I’ve written about Grigori Kozintsev before, the Russian film and theater director whose career began in the ’20s but climaxed with three sophisticated literary adaptations: Don Quixote (1957), Hamlet (1964), and King Lear (1969). Many film scholars place his adaptations at the top of the form (at least in the ranks of Welles’ adaptations), but Kozintsev’s films continue to elude popular summaries; the dubious Ruscico has distributed fine all-region DVDs in the last couple years, but Facets Video has finally released Hamlet in North America.
Kozintsev was more than a director; he was also a scholarly Shakespearean aficionado who published two books on the subject: Shakespeare: Time and Consciousness (1966) and King Lear, the Space of Tragedy (1977). The former includes his summary and critique of Hamlet‘s reception in its day and its cultural export to France, Russia, and Germany, where “hamletism” (largely thanks to Goethe) emphasized the Prince’s vacillation and inability to act over his more heroic qualities. “The meaning of Shakespeare’s tragedy lies not in the inactivity of its hero,” Kozintsev counters, “but in the tragedy’s provocation to action. Hamlet is a tocsin that awakens the conscience.” Elsewhere, he compares Hamlet to Pascal’s fragile but noble “thinking reed.”
Kozintsev sees the play as a dramatic conflict between two systems embodied by Hamlet’s beloved Wittenburg, the site of his university and the center of Renaissance enlightenment, and Elsinore, the setting for the drama’s corrupt and oppressive court. “The characters of the Elsinore story perish from more than physical causes,” Kozintsev writes. “They were finished long before the poison had gotten into their blood streams from a scratch or a drink.” In his shooting diary for the film, he writes:
“Laurence Olivier followed his own method in his film: he cut lines belonging to Rosencrantz and Guildenstern, Fortinbras, and both the monologues on the greatness of man and the revolt of Laertes. To make up for it, there are almost no cuts in the remaining lines. Having seen his movie (excellent in its way), I wanted to film Hamlet even more. Olivier cut the theme of government, which I find extremely interesting. I will not yield a single point from this line.”
Kozintsev emphasizes the imprisoning moral architecture of Elsinore, not by obvious claustrophobic visuals, but by a rich, widescreen frame and purist, black-and-white imagery that captures the towering palace and cavernous rooms, moving through their spaces and shadows with their multitudes of opportunities for spying eyes and ears. Renaissance tapestries and ancient battlements connect by innumerable doors that open and close with an almost Bressonian regularity; Hamlet (played by Innokenti Smoktunovsky) is enveloped in luxury and often surrounded by people, but he’s continually immersed in spiritual solitude.
Kozinstev has spoken highly of the great theatrical designer Edward Gordon Craig‘s 1912 Moscow production of Hamlet, saying, “His great book Towards a New Theatre is, I think, Towards a New Cinema, and I was greatly impressed by his ideas, his understanding of the tragic meaning of space, his understanding of big visual imagery in Shakespeare.” Yet Craig’s abstract production was directed by Stanislavsky, whose interests in realistic performance can be felt in Kozintsev’s psychologically nuanced actors. (The script was penned by Boris Pasternak, who favored a less academic, colloquial translation.)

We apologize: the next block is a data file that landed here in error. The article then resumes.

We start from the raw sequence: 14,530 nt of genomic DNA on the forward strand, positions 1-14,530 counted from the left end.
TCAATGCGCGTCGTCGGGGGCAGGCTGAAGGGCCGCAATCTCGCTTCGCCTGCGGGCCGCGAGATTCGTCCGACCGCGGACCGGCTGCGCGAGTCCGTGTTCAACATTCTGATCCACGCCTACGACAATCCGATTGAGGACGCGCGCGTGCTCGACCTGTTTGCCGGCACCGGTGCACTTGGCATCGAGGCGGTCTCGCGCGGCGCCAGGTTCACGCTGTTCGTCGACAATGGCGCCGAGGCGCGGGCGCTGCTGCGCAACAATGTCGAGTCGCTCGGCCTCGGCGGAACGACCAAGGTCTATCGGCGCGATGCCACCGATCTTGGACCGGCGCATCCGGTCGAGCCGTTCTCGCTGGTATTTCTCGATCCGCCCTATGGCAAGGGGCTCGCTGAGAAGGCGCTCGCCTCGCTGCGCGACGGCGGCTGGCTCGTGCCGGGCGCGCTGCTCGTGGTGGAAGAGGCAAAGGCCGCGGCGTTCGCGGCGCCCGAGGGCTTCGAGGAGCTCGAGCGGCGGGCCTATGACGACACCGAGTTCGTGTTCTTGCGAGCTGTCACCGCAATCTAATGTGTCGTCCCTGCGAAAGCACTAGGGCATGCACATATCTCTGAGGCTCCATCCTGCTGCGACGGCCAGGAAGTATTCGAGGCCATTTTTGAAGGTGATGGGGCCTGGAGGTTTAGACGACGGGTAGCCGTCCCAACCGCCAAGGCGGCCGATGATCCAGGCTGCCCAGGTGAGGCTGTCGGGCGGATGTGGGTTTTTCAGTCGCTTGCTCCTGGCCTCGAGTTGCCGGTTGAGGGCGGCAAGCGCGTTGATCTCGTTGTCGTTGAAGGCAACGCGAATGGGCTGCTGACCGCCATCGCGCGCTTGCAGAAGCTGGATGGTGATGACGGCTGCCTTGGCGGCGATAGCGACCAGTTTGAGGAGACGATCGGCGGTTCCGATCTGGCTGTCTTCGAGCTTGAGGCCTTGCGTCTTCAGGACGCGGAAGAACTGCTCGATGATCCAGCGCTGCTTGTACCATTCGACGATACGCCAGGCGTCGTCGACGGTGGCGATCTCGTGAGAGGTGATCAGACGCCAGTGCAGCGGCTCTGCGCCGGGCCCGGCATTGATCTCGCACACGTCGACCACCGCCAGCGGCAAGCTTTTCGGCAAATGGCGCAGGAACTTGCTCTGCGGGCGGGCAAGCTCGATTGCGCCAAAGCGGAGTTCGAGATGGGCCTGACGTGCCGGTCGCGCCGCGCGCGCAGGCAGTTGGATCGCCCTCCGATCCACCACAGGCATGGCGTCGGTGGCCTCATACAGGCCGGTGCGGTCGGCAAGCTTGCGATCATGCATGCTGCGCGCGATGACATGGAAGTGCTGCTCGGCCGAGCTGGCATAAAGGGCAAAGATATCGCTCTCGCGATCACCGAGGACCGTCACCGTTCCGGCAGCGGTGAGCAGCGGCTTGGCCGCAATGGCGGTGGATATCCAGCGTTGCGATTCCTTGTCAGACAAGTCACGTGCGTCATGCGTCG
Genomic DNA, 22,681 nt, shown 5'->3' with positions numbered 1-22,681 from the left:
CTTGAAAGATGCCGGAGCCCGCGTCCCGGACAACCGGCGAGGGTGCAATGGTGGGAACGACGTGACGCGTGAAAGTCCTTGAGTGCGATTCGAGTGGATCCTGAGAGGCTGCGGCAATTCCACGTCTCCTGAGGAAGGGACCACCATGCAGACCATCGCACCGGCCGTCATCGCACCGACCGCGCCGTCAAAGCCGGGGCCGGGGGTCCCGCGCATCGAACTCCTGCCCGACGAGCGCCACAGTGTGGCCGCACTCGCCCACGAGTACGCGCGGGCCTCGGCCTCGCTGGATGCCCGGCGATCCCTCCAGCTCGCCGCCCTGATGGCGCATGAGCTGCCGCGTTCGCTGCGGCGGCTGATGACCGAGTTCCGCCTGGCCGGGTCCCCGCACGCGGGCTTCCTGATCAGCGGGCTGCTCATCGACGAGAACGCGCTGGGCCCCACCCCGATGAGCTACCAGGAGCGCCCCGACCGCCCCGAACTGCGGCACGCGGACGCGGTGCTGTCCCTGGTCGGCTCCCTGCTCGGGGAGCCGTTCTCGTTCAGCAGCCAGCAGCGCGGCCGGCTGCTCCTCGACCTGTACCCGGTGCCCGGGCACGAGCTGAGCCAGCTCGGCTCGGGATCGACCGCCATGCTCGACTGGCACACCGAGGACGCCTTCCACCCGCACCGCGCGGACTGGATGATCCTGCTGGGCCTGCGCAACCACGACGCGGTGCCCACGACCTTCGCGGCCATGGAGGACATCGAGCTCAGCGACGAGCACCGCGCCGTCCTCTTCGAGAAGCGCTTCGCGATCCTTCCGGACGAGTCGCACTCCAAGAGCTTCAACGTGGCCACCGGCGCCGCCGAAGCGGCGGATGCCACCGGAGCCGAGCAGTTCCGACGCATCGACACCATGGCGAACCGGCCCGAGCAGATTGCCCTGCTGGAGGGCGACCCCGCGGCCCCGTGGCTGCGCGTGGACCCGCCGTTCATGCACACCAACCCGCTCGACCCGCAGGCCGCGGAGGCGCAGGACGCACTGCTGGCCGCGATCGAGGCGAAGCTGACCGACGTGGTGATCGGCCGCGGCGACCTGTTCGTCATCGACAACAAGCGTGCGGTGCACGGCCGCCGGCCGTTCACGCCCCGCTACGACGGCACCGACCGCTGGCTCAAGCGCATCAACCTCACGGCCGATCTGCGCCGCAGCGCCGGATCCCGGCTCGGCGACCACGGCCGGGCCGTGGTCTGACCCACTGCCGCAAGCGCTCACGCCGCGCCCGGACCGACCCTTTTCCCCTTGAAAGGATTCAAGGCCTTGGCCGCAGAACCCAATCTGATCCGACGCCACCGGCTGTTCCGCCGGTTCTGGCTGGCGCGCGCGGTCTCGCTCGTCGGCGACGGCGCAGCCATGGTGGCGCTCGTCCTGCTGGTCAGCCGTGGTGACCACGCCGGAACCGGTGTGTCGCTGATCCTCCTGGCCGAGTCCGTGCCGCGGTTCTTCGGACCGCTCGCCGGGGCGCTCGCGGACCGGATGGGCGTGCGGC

The film begins by evoking the eternal–long, contemplative shots of Elsinore’s shadow (in reality, the famous Swallow’s Nest in Crimea; the Elsinore set was constructed separately) looming over the slowly rolling sea. Kozintsev’s feeling for the natural elements are as tangible in his film as they are in King Lear: recurring seascapes emphasize the ongoing march of time, stone walls and iron weaponry evoke the era’s government and rampant militarism, a large fireplace crackles and sputters, filling the air with anxiety when Horatio first speaks of the roaming ghost of Hamlet’s father.
The ghost itself provides one of the film’s central visual moments: appearing as a swirl of light and shadow, the towering figure in flowing cloak is filmed in low angles and slow motion, lending it massive stature as it glides through the stormy landscape. Filmed largely in silhouette except for a breathtakingly brief glimpse of its old, sad eyes, the ghost exudes an electrifying presence that permeates the rest of the film–even the later scene in which it reappears in Hamlet’s mind before his mother, a vision Kozintsev keeps offscreen; not only does Smoktunovsky’s fevered expression suffice for audience comprehension, but composer Dimitri Shotakovich‘s reprisal of his crashing ghost theme dispenses any doubts regarding the content of Hamlet’s gaze.
Shostakovich’s bold score plays an important role throughout the film, from repetitive military fanfares to frilly courtroom tunes to Ophelia’s delicate harpsichord dances that are increasingly touched with sorrow. One suspects the filmmakers’ love for music is not the only reason Hamlet’s rebuke of Rosencrantz and Guildenstern–insisting he will not be played like an instrument–is such a pivotal scene in this adaptation, even dramatically outweighing, with its public exchange before a crowd, the traditional “to be or not to be” monologue. “Call me what instrument you will, though you can fret me, you cannot play upon me,” Hamlet intones, and authoritatively exits the room as the camera tracks back before him and his conspiring cohorts recede into the background. For Kozintsev, the Prince of Denmark’s contemplation and conscience is a heroic fight against the silent corruption around him.